I love this school. It is so fun going to this school.The staff & teachers are so nice to you. ---former student
Camellia Avenue Elementary School is a public elementary school in Los Angeles. The principal of Camellia Avenue Elementary School is Dora Pimentel Baxter, who can be contacted at firstname.lastname@example.org. 807 children attend Camellia Avenue Elementary School and identify primarily as Hispanic; Black, non-Hispanic; and White, non-Hispanic. 48% of the Camellia Avenue Elementary School students are "limited in English proficiency." 89% of the 807 students here are paying reduced lunch prices. The ratio of students to teachers at Camellia Avenue Elementary School is 19:1. Celerity Cardinal Charter is one of the nearest elementary schools.
|Native American or Native Alaskan||0.4%||0.3%|
|Native Hawaiian or Other Pacific Islander||0%||%|
|Students eligible for free or reduced-price lunch program||89%||75%|
|Limited English proficiency||48%||32%|
Camellia ave is a nice school I went there about 20 years ago now my daughter will be going to 2nd grade she had the best 1st grade teacher Mrs Horstman I wish she would teach there but she has now retired from school. I really liked this school until the principal staff and some parents decided to make this closed campus that was the worse idea. This school consist of 99% hispanic students with parents that don't undertand much english how will parents be able to find out of childrens needs since now we won't be able to talk to them. To be honest iam very very upset. I know I have the decision of moving her to another school but since I live in the area I want to be able to take her to my elementry school. I hope principal and staff hear me out. Closed campus worst idea ever!!!!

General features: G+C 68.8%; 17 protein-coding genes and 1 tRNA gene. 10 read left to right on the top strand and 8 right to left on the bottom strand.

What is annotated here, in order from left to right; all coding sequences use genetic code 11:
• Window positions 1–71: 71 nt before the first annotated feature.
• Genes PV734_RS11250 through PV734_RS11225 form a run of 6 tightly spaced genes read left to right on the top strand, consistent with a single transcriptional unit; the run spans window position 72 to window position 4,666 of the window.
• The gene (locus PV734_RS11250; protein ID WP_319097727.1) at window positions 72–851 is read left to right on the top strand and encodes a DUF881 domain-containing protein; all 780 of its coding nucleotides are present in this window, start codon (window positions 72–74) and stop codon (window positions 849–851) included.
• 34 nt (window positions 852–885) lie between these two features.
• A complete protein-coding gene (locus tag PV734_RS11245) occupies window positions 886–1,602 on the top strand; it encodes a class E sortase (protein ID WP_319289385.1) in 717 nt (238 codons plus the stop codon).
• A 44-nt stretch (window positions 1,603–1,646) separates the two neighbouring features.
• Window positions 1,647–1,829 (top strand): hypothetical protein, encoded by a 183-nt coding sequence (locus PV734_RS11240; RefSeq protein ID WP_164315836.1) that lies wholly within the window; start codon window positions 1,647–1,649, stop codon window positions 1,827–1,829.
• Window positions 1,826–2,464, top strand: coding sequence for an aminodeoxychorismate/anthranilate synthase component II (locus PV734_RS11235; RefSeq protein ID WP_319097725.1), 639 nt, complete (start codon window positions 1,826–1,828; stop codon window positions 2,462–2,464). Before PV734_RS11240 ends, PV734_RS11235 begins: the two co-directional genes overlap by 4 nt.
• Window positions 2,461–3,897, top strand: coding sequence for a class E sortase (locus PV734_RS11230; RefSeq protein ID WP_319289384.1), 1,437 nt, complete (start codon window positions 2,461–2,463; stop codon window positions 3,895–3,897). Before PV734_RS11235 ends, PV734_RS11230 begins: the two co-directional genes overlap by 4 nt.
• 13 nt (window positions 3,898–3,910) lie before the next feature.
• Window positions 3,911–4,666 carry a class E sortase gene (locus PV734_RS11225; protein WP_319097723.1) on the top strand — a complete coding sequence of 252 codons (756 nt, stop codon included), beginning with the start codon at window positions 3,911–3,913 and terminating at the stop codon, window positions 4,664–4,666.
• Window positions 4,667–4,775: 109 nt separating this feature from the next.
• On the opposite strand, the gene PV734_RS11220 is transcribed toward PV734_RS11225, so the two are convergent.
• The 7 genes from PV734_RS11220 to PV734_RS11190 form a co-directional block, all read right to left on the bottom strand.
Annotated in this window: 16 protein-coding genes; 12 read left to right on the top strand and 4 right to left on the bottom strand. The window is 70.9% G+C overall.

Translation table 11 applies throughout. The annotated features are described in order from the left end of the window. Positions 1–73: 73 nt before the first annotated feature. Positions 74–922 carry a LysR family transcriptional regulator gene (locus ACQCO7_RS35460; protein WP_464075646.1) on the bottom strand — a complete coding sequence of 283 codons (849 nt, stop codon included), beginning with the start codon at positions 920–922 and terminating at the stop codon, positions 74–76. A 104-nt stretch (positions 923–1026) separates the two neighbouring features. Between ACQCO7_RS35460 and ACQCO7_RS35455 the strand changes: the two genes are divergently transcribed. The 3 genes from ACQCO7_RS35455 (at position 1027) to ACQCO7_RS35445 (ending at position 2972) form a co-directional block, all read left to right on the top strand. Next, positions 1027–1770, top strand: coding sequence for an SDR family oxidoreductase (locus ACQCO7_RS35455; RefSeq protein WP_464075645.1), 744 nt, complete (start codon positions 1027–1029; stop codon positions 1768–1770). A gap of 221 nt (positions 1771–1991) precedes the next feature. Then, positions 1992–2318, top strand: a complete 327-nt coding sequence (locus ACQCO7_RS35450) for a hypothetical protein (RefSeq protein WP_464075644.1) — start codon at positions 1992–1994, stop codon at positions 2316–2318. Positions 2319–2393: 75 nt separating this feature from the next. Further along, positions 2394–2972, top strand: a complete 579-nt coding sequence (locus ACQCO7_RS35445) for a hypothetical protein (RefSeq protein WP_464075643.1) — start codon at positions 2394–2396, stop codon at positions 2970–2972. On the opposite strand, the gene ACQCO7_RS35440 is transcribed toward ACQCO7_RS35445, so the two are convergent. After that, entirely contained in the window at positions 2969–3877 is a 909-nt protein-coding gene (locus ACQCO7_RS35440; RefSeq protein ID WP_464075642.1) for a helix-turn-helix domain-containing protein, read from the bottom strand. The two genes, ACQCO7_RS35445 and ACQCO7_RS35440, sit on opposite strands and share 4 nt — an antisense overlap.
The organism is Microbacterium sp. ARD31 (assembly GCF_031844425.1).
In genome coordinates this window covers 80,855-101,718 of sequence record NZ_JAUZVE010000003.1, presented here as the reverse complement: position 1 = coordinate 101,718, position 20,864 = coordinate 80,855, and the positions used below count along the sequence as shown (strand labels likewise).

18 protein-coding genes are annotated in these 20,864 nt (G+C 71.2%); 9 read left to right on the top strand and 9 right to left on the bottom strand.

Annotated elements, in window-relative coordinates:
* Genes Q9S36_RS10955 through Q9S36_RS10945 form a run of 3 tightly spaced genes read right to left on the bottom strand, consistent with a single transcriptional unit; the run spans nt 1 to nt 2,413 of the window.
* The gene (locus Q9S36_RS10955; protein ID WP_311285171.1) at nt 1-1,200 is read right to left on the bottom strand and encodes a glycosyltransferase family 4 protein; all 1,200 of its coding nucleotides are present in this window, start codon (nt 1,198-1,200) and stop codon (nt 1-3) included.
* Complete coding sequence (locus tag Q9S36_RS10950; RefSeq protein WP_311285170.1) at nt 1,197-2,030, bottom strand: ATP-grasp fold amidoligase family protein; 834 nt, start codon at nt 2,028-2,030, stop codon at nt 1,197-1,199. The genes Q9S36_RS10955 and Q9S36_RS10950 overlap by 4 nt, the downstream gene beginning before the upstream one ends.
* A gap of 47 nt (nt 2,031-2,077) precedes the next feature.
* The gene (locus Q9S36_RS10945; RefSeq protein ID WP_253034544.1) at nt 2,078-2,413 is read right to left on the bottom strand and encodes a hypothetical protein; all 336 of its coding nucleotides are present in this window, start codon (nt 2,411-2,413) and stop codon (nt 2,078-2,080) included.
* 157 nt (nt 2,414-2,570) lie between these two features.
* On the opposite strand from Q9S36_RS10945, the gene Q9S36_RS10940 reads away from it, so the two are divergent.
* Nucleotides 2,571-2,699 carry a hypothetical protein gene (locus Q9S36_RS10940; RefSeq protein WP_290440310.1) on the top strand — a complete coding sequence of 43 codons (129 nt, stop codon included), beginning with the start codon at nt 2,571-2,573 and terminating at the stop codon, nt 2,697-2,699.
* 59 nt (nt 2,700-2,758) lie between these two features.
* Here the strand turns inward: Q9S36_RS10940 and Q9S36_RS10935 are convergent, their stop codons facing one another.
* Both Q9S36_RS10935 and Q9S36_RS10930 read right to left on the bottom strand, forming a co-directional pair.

I like to give Mr.Julio 5 stars My son is doing very well in his class
Great school teachers and principal very involved and concerned with child and parent interaction.
Year round school teachers move every 2 to 4 months taking it's toll on teaching time and teacher's backs. While this is not an unusual situation if appears to be the schools in the poorest neighborhoods with the greatest need that get the short end of the stick.
My sisters attended this school about three years ago so the information is not updated but it is mostly a school with children from low-income level households. Most students are hispanic.